Secrecy News

Senate Bill Would Require Intelligence Budget Disclosure

(Updated below)

Public disclosure of intelligence budget data would be required under a provision of the 2007 Intelligence Authorization Act that was reported (pdf) by the Senate Intelligence Committee yesterday and disclosed today.

The total amounts authorized and appropriated for the National Intelligence Program would be publicly disclosed each year starting in 2007, the Senate bill (pdf) states.

After 2007, the bill would also require the President to disclose the aggregate amount requested each year for national intelligence.

The budget disclosure provision was proposed by Senator Ron Wyden (D-OR) and approved yesterday by the Senate Intelligence Committee on a 9-6 vote. All Democrats on the Committee supported the move, as did Republican Senators Olympia Snowe (R-Maine) and Chuck Hagel (R-Nebraska). Other Republicans, including Chairman Pat Roberts (R-KS), opposed it.

Beyond aggregate budget disclosure, the bill would also require the Director of National Intelligence to conduct a study on the advisability of disclosing the budget of each individual element of the intelligence community.

The disclosure requirement (Section 107 of S. 3237) generally corresponds to a bipartisan recommendation of the 9/11 Commission. A similar measure was approved by the Senate in October 2004, but opposed by the White House and blocked in the House.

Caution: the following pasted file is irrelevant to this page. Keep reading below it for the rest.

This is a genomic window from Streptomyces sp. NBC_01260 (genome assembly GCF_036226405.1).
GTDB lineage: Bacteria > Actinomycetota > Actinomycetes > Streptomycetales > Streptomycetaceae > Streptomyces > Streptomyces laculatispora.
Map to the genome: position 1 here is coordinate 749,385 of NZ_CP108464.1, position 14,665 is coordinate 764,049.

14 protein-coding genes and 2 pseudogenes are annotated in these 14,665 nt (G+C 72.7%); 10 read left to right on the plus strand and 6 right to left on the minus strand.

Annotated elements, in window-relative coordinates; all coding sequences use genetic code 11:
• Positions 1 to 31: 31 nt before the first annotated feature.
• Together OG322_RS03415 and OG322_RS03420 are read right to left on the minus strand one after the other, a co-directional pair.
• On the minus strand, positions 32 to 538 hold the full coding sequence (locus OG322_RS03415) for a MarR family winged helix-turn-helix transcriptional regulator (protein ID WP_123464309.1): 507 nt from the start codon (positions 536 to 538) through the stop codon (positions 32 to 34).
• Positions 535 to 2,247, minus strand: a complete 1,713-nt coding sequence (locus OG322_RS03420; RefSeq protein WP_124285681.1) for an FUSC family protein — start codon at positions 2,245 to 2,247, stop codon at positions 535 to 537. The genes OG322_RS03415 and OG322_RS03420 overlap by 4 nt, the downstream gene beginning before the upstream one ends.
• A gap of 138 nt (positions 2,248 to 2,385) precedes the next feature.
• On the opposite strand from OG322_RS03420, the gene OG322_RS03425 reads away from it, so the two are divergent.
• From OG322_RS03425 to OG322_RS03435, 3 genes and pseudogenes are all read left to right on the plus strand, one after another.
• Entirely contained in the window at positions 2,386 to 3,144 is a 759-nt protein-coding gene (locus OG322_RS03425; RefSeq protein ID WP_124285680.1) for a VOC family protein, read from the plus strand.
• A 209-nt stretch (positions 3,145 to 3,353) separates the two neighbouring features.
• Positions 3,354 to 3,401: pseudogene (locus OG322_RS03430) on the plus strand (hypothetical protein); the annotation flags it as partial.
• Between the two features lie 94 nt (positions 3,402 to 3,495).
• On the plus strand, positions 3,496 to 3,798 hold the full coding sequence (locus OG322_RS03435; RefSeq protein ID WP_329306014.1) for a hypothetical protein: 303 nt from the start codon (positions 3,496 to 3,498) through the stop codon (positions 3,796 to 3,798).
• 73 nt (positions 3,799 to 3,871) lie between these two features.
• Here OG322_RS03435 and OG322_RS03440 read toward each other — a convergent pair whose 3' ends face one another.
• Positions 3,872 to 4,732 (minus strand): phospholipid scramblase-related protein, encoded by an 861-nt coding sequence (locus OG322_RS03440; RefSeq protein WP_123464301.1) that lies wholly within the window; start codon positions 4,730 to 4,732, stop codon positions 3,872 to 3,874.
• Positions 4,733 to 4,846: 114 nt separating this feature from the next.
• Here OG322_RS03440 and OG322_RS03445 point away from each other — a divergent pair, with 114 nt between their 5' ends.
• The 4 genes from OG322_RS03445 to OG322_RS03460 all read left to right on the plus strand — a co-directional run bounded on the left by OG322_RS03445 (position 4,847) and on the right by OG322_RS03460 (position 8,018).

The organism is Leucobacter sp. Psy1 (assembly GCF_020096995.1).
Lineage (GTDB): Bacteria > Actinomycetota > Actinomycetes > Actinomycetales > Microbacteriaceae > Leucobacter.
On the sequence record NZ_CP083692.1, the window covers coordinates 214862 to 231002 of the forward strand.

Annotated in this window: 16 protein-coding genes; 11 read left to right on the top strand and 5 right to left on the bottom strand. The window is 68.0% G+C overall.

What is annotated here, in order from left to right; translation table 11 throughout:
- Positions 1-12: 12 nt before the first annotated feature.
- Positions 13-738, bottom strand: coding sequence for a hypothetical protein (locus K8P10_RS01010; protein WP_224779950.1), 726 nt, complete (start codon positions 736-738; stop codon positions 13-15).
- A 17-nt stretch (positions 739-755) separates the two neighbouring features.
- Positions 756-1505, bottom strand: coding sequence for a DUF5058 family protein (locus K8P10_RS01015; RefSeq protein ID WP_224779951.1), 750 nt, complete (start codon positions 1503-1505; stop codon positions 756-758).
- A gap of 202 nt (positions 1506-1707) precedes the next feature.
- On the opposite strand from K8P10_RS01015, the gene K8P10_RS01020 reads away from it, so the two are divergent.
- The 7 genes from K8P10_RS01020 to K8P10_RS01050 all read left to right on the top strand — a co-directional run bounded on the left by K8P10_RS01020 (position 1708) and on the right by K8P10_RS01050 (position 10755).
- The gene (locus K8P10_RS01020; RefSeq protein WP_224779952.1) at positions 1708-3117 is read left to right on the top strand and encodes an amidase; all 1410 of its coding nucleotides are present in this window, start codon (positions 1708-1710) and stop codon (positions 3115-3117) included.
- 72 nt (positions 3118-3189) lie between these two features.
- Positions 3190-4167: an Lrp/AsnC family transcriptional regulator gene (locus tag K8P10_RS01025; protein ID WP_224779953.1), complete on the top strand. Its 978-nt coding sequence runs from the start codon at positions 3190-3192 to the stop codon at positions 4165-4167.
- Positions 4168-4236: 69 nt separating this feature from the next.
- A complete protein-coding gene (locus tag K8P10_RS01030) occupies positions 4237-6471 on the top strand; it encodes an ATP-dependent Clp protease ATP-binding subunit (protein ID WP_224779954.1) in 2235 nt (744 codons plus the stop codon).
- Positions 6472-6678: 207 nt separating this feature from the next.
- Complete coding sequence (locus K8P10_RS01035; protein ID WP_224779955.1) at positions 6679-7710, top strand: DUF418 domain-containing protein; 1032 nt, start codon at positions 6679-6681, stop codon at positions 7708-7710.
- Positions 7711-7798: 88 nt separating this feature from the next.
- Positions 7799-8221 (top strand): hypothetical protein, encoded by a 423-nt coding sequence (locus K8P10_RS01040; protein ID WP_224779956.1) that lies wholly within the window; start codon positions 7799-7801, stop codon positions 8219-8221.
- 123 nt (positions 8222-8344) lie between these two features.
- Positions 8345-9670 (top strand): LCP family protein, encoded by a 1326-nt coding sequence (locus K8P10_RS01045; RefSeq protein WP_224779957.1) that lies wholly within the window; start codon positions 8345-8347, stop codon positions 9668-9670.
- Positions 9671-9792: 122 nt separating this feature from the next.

“The public ought to know how much money the government is spending on intelligence activities and the Senate has long sought this sensible reform,” Senator Jay Rockefeller and other Democratic Senators wrote in a Statement appended to the Report.

“We believe declassifying the aggregate amount of money the nation spends on intelligence would not harm the nation’s security.”

The new Senate Intelligence Committee report on the Intelligence Authorization Act for FY 2007 includes numerous other significant and interesting provisions including: a requirement for a DNI report on treatment of detainees (section 313); a requirement for a report on alleged clandestine detention facilities (section 314); establishment of a National Space Intelligence Center (section 410); and quite a bit more.

See the Senate Intelligence Committee Report on the FY 2007 Intelligence Authorization Act, Senate Report 109-259, May 25.

The underlying bill is S. 3237.

The intelligence bill has been referred to the Senate Armed Services Committee for a ten day period.

Update: See Panel Requires Annual Disclosure of Intelligence Budget by Walter Pincus, Washington Post, May 28.

Leave a Reply